Monitoring Supply Chains: Antioquia Department of Colombia Gold Mining


February 9th, 2021


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The Challenge

Companies which create consumer goods, such as smart phones, tablets and laptops, rely heavily upon the trust and credibility of their brand to sell their products. As a result of the increased awareness of the environmental impact linked to industrial activities, consumer behaviours are changing. Purchasers are demanding greater environmental and social transparency and information about the products they are buying. Market leading companies are recognising the need to have ethically and, where possible, sustainably sourced components and products. 

A high-profile example of this shift in consumer behaviour can be seen in the battery supply chain. The source and environmental impact of battery components has been an area of great contention in recent years. With the sourcing of battery metals, such as cobalt, frequently coming from artisanal mining communities and even illegal groups. 

Artisanal mining, because of the small scale of the activities, often do not carry out the same environmental and social safeguarding practices of the larger mining companies. These activities, while individually small, when considered together have large long-term impacts on the environment and social dynamics in a region. To illustrate the scale of these activities, 60% of all cobalt mined within the Democratic Republic of the Congo (DRC) comes from artisanal miners.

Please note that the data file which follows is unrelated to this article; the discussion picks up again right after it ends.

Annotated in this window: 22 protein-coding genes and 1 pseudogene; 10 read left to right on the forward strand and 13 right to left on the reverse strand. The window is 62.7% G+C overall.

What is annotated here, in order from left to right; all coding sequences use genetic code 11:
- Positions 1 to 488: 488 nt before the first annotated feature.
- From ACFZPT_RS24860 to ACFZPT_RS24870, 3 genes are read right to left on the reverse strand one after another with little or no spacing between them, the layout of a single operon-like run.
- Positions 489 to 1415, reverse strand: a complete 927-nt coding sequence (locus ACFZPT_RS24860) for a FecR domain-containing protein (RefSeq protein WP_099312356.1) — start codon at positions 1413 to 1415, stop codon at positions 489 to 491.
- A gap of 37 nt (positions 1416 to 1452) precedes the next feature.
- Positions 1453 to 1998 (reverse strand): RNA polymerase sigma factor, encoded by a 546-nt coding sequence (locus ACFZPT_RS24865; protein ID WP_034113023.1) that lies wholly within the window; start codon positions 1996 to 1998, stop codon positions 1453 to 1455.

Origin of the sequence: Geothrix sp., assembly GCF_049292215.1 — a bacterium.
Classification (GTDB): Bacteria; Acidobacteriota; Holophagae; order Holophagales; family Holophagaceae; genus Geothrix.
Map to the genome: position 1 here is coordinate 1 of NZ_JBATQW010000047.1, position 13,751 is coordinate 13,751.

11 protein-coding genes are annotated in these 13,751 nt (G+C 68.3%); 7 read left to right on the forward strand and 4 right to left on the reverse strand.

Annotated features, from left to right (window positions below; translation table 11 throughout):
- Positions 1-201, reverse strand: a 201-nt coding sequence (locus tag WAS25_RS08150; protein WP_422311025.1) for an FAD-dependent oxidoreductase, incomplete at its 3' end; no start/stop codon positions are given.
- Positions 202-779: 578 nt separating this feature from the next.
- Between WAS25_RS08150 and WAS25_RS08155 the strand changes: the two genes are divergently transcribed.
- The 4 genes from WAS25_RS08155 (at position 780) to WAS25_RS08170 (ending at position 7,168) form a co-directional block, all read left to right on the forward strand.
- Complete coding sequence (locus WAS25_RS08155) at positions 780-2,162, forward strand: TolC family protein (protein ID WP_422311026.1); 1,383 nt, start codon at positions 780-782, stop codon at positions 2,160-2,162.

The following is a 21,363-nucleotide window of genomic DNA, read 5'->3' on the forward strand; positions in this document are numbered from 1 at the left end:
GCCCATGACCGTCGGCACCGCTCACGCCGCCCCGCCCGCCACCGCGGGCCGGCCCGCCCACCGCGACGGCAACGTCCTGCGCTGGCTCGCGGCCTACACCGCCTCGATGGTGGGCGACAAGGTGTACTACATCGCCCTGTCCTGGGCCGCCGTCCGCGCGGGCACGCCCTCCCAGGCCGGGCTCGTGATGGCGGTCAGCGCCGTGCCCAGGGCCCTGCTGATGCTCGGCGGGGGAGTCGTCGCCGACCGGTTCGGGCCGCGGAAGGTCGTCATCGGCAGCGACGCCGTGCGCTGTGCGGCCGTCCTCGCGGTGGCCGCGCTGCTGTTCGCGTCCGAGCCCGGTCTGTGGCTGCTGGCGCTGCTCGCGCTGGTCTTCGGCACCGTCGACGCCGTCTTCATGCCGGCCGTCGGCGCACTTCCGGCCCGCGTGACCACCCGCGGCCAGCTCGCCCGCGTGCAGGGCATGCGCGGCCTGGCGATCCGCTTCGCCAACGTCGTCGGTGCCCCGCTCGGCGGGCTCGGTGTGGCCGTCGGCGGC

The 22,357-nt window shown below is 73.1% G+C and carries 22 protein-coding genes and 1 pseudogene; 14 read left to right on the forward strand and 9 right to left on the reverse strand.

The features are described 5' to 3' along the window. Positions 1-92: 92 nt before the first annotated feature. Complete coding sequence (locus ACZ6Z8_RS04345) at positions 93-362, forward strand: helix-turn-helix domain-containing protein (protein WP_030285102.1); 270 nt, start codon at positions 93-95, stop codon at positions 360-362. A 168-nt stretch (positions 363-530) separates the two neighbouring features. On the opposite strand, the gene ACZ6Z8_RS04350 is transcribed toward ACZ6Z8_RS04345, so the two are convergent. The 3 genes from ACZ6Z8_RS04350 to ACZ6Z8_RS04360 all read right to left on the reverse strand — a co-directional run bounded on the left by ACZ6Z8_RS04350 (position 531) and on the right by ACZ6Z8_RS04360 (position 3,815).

Therefore, consumers are now demanding that companies that use these components have greater visibility of where their materials come from and to importantly ensure that their products are being sourced in an environmental and socially responsible fashion.

Sentinel 2 L1C image on 2020 11 14
An example of artisanal gold mining in the Antioquia Department of Colombia captured from satellite imagery.

Our Solution

Using our technology, we can identify the presence of artisanal mining on a regular basis as well as provide insights into the impact of the activity, on both the environment and the local communities. This information provides companies with trusted and transparent insights regarding the sustainability of their supply chains. 

We use the best satellite imagery and complementary data sources, with the latest analytical approaches to derive our information products and services. We have the ability to identify individual small-scale mining operations all the way to monitoring an entire end-to-end supply chain and its socio-environmental impacts. 

While there are many observable parameters which can be quantified from space, the following provides an example of the most frequently requested targets: vegetation degradation, seepage and leaching, identification and preservation of cultural heritage locations, access to fresh water, deforestation and presence of dust.